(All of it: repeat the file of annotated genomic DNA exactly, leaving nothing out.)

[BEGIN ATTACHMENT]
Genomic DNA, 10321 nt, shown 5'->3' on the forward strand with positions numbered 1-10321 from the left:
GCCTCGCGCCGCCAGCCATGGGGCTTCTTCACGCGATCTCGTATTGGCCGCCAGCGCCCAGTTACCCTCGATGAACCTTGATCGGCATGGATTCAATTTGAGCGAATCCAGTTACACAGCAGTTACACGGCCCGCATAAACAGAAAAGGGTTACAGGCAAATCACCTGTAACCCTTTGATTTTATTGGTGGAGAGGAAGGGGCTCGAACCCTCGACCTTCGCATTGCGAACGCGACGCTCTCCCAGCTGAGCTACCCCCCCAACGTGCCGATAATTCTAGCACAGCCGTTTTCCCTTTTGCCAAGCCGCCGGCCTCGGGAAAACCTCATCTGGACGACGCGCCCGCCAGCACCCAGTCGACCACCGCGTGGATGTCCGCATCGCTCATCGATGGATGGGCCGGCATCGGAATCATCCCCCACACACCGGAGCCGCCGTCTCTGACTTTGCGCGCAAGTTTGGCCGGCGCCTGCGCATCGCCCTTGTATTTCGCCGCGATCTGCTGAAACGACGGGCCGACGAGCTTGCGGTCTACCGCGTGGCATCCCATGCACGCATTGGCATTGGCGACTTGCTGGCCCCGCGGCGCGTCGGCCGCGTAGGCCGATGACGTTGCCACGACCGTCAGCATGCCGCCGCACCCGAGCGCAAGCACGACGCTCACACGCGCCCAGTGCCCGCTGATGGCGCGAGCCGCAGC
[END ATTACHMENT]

Genomic DNA, 10321 nt, shown 5'->3' on the forward strand with positions numbered 1-10321 from the left:
GCCTCGCGCCGCCAGCCATGGGGCTTCTTCACGCGATCTCGTATTGGCCGCCAGCGCCCAGTTACCCTCGATGAACCTTGATCGGCATGGATTCAATTTGAGCGAATCCAGTTACACAGCAGTTACACGGCCCGCATAAACAGAAAAGGGTTACAGGCAAATCACCTGTAACCCTTTGATTTTATTGGTGGAGAGGAAGGGGCTCGAACCCTCGACCTTCGCATTGCGAACGCGACGCTCTCCCAGCTGAGCTACCCCCCCAACGTGCCGATAATTCTAGCACAGCCGTTTTCCCTTTTGCCAAGCCGCCGGCCTCGGGAAAACCTCATCTGGACGACGCGCCCGCCAGCACCCAGTCGACCACCGCGTGGATGTCCGCATCGCTCATCGATGGATGGGCCGGCATCGGAATCATCCCCCACACACCGGAGCCGCCGTCTCTGACTTTGCGCGCAAGTTTGGCCGGCGCCTGCGCATCGCCCTTGTATTTCGCCGCGATCTGCTGAAACGACGGGCCGACGAGCTTGCGGTCTACCGCGTGGCATCCCATGCACGCATTGGCATTGGCGACTTGCTGGCCCCGCGGCGCGTCGGCCGCGTAGGCCGATGACGTTGCCACGACCGTCAGCATGCCGCCGCACCCGAGCGCAAGCACGACGCTCACACGCGCCCAGTGCCCGCTGATGGCGCGAGCCGCAGC